Canonical is playing host to a ‘fractional scaling hackfest‘ in its’ Taipei offices this week. Both GNOME developers and Ubuntu developers are in attendance, ready to wrestle with
The aim: improve GNOME HiDPI support.
Ubuntu’s Unity desktop (I’m told, anyhow) plays fairly nice with high DPI monitors because the shell supports fractional scaling (though most apps, I believe, do not). Furthermore, users can tweak some high DPI settings to better suit their display(s).
GNOME Shell also supports HiDPI monitors, but has, until now, been a little less flexible about it.
“Currently, we only allow to scale windows by integral factors (typically 2). This proves somewhat limiting as there are many systems that are just in between the dpi ranges that are good for scale factor 2, or unscaled,” the hackfest page explains.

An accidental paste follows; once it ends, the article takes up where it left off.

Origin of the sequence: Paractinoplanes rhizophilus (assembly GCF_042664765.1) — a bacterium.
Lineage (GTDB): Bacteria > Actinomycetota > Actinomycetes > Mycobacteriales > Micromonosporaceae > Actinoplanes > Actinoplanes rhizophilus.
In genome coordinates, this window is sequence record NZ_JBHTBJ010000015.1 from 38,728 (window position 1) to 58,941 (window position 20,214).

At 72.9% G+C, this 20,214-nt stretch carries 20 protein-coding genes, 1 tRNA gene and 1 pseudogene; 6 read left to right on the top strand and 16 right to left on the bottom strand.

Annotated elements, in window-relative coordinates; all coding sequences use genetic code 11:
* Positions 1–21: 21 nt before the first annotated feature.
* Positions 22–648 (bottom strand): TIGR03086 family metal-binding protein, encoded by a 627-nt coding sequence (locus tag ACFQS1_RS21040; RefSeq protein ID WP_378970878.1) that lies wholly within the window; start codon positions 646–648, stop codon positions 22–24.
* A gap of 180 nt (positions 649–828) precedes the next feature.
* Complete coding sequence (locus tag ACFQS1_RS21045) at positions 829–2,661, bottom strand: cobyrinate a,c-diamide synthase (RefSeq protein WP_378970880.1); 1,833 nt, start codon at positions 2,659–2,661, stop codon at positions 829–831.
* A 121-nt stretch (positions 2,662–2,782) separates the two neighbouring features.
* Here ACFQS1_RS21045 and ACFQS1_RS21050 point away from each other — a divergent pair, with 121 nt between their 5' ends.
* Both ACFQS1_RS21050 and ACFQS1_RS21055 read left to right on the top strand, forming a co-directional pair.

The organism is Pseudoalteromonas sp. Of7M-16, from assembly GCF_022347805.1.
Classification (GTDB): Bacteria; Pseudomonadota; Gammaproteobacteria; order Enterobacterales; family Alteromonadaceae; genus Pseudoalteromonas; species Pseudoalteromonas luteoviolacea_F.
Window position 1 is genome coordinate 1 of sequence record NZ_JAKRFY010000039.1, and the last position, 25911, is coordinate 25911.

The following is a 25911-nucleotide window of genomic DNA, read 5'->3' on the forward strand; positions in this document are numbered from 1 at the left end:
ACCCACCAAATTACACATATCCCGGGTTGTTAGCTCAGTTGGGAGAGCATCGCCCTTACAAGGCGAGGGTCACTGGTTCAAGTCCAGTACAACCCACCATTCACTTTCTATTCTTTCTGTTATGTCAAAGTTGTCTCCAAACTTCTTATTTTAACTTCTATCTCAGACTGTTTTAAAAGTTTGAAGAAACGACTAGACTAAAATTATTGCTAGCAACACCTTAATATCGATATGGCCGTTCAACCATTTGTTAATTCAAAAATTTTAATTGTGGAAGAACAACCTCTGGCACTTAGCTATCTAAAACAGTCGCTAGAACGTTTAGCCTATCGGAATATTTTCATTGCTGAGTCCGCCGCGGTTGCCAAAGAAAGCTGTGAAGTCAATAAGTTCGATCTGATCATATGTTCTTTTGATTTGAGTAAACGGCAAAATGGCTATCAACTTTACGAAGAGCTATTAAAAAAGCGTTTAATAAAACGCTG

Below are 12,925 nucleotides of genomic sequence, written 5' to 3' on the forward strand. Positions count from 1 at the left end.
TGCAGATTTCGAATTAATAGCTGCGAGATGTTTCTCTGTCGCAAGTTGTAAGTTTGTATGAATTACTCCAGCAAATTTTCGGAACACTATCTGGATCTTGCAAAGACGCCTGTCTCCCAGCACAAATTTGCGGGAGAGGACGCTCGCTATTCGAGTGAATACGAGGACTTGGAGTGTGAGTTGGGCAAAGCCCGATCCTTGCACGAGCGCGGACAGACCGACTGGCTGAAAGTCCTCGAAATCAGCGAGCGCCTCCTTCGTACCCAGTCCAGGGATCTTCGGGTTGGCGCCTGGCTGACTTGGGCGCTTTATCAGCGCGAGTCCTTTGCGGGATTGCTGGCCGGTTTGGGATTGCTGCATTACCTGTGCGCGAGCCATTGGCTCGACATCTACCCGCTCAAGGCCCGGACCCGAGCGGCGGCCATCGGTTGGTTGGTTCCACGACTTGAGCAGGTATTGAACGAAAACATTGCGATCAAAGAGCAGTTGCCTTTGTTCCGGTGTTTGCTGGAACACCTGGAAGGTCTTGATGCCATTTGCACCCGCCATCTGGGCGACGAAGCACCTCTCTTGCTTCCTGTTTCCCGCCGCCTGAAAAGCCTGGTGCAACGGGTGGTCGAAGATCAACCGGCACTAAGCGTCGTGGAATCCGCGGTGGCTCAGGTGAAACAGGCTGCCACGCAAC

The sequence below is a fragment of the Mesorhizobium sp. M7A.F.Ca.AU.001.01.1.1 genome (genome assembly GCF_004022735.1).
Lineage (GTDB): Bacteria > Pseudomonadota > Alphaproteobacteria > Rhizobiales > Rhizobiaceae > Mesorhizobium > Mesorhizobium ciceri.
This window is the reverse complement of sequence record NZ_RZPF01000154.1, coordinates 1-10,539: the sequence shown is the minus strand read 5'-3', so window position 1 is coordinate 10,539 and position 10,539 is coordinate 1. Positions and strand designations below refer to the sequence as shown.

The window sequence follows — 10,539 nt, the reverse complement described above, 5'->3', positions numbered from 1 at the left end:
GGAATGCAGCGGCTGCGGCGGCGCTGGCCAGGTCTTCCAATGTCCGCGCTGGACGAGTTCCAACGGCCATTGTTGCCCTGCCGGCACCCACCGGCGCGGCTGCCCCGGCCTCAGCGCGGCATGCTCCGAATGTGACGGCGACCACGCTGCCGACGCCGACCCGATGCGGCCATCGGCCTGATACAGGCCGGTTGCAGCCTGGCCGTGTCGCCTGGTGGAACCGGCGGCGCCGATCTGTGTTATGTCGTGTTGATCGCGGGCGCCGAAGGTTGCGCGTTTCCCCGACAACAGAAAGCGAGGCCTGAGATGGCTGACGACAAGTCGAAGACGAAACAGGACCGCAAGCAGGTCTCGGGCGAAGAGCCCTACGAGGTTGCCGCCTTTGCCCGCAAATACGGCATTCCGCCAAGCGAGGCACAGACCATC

GNOME supports 1:1 or 2:1 scaling only, lacks user-input, and on multi-monitor systems the same DPI scaling affects all attached displays, regardless of whether they have a higher or lower DPI than the primary display.
Issues this hackfest is aiming to fix, with the stated aim of being to ‘support different fractional scaling values in Mutter and GNOME Shell, by upscaling the widgets and then downscaling to the requested value at composing time’.
The 3 main goals are:
- Draw the Shell UI at a higher resolution than what the logical pixels correspond to
- Non-integer scaling adaptations
- Xwayland clients support study
GNOME’s Matthias Classen details the technical hurdles which needed to be cleared to deliver a crisp, sharp user experience on high-DPI monitors.
Whether you stand to benefit directly from the changes or not, it’s reassuring to know that improved Ubuntu HiDPI support is on the way.
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